By Dr. Zack Steele
I feel like I spend most of my weekends at our neighborhood pool. My kids love to go, no matter how hot or miserable it is in and out of the water. I swear this weekend the pool temperature was the same as it was outside. In any case, splashing and relaxing in the pool is one of summer’s most coveted pastimes. But oftentimes a dip in the pool can lead to itchy and red eyes—which most people mistakenly think is due to the chlorine.
Any water may contain small organisms that can cause sight-threatening eye infections, although they are rare.
The Centers for Disease Control and Prevention’s (CDC) annual healthy swimming report notes that the “chlorine” smell associated with public pools is actually the smell of chemicals that form when chlorine mixes with urine, fecal matter sweat and dirt from swimmers’ bodies. According to the CDC, this chemical, known as chloramine, is the real culprit for those irritated eyeballs. Disgusting right? But really, this shouldn’t keep you from the pool. In fact, there are plenty of ways you can keep chloramine and other bacteria from irritating your eyes, even if you’re a contact lens wearer.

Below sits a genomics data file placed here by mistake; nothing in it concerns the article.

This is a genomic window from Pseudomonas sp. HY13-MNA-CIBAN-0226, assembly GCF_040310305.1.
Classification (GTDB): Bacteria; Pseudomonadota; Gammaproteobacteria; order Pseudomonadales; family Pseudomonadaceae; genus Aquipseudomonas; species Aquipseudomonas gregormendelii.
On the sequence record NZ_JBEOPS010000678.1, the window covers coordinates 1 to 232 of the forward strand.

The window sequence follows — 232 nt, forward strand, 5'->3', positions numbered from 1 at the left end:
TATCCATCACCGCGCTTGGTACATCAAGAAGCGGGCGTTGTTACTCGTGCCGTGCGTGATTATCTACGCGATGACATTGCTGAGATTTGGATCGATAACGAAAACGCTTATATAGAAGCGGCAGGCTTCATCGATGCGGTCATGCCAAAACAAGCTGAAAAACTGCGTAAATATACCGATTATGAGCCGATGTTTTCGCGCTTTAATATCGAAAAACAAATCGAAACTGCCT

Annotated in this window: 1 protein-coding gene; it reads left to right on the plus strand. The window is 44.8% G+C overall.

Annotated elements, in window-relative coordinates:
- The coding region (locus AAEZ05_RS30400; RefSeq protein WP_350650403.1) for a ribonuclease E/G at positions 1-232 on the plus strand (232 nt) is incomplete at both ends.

I tell my patients that the best thing that can happen if they open their eyes under water with their contacts on is that the contacts float out and away. Worst case scenario: an organism that can do your eyes permanent harm adheres to the contact lens.
Here are a few tips to prevent infection:
- The best possible protection is to remove contact lenses when swimming and, if necessary, wear prescription goggles.
- If contact lenses must be worn in the pool, water-tight goggles that keep out the small organisms that cause eye infections are recommended.
- If you wear contacts in the pool, you should rinse out their eyes immediately after getting out of the pool.
Despite signs at public pools and warnings from lifeguards and officials, many people still don’t understand the importance of eye health and safety while swimming. Even with chemicals to decontaminate pools, the abundance of people along with the summer heat raising the water temperatures to ideal levels for bacteria to survive, makes the pool a potential hazard. To help both kids and adults better understand, the CDC provides helpful tips such as showering before swimming, not urinating inside the pool and not swallowing pool water. Kids love the pool in the summer, and unfortunately that means cases of eye infections tend to occur more frequently during that period.
So, don’t be afraid of the pool this summer, but take precautions to prevent eye infections and other potential infections as well.
Dr. Zack Steele is a 2003 Graduate of the UAB School of Optometry. His practice, Trussville Vision Care, is located on Chalkville Mountain Road in downtown Trussville